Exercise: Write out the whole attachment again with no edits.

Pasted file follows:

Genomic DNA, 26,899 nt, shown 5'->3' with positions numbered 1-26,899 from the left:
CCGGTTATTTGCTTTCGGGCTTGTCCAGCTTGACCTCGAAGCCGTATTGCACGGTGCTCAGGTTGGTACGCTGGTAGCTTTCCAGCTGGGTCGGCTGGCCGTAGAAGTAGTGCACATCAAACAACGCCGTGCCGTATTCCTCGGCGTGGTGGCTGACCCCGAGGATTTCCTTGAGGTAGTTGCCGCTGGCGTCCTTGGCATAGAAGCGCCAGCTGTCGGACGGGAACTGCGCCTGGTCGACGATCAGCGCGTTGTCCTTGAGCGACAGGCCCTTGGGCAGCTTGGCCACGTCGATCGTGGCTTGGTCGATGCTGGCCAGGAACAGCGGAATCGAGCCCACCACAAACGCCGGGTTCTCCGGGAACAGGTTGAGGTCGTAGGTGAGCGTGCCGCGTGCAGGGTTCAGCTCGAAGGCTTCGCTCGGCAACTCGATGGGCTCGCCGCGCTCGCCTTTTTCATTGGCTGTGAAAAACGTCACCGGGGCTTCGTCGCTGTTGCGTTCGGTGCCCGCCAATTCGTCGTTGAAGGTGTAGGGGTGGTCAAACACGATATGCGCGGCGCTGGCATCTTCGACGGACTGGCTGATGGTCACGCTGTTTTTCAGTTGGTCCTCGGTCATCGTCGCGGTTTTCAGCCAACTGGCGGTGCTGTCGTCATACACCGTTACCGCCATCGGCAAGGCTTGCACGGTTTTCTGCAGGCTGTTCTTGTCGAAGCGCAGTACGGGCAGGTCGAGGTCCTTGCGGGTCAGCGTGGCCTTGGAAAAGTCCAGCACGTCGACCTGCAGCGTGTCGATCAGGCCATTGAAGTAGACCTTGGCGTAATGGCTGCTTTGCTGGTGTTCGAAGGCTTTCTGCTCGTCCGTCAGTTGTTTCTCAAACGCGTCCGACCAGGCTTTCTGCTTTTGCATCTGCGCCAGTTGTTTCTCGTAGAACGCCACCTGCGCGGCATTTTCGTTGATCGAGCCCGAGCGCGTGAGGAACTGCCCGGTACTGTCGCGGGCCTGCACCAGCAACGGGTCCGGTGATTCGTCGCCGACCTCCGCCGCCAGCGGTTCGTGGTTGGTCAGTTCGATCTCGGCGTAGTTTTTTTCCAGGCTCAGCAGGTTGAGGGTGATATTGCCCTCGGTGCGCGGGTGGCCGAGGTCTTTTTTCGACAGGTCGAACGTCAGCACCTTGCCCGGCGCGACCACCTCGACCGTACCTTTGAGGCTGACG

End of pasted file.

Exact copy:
Genomic DNA, 26,899 nt, shown 5'->3' with positions numbered 1-26,899 from the left:
CCGGTTATTTGCTTTCGGGCTTGTCCAGCTTGACCTCGAAGCCGTATTGCACGGTGCTCAGGTTGGTACGCTGGTAGCTTTCCAGCTGGGTCGGCTGGCCGTAGAAGTAGTGCACATCAAACAACGCCGTGCCGTATTCCTCGGCGTGGTGGCTGACCCCGAGGATTTCCTTGAGGTAGTTGCCGCTGGCGTCCTTGGCATAGAAGCGCCAGCTGTCGGACGGGAACTGCGCCTGGTCGACGATCAGCGCGTTGTCCTTGAGCGACAGGCCCTTGGGCAGCTTGGCCACGTCGATCGTGGCTTGGTCGATGCTGGCCAGGAACAGCGGAATCGAGCCCACCACAAACGCCGGGTTCTCCGGGAACAGGTTGAGGTCGTAGGTGAGCGTGCCGCGTGCAGGGTTCAGCTCGAAGGCTTCGCTCGGCAACTCGATGGGCTCGCCGCGCTCGCCTTTTTCATTGGCTGTGAAAAACGTCACCGGGGCTTCGTCGCTGTTGCGTTCGGTGCCCGCCAATTCGTCGTTGAAGGTGTAGGGGTGGTCAAACACGATATGCGCGGCGCTGGCATCTTCGACGGACTGGCTGATGGTCACGCTGTTTTTCAGTTGGTCCTCGGTCATCGTCGCGGTTTTCAGCCAACTGGCGGTGCTGTCGTCATACACCGTTACCGCCATCGGCAAGGCTTGCACGGTTTTCTGCAGGCTGTTCTTGTCGAAGCGCAGTACGGGCAGGTCGAGGTCCTTGCGGGTCAGCGTGGCCTTGGAAAAGTCCAGCACGTCGACCTGCAGCGTGTCGATCAGGCCATTGAAGTAGACCTTGGCGTAATGGCTGCTTTGCTGGTGTTCGAAGGCTTTCTGCTCGTCCGTCAGTTGTTTCTCAAACGCGTCCGACCAGGCTTTCTGCTTTTGCATCTGCGCCAGTTGTTTCTCGTAGAACGCCACCTGCGCGGCATTTTCGTTGATCGAGCCCGAGCGCGTGAGGAACTGCCCGGTACTGTCGCGGGCCTGCACCAGCAACGGGTCCGGTGATTCGTCGCCGACCTCCGCCGCCAGCGGTTCGTGGTTGGTCAGTTCGATCTCGGCGTAGTTTTTTTCCAGGCTCAGCAGGTTGAGGGTGATATTGCCCTCGGTGCGCGGGTGGCCGAGGTCTTTTTTCGACAGGTCGAACGTCAGCACCTTGCCCGGCGCGACCACCTCGACCGTACCTTTGAGGCTGACG